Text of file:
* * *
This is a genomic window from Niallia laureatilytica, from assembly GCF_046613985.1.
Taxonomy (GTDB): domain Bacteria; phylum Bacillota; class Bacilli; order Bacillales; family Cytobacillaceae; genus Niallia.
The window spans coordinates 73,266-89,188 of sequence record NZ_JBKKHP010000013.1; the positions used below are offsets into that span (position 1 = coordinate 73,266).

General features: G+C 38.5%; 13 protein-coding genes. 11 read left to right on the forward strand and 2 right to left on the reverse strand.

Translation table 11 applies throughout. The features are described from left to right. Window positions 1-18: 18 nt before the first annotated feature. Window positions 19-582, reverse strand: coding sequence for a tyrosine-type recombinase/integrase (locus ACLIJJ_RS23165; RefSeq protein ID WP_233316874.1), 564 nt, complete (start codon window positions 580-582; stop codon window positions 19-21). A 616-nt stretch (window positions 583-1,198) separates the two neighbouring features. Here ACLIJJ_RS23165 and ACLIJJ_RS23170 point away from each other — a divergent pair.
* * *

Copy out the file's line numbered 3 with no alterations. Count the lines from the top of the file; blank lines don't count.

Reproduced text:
The window spans coordinates 73,266-89,188 of sequence record NZ_JBKKHP010000013.1; the positions used below are offsets into that span (position 1 = coordinate 73,266).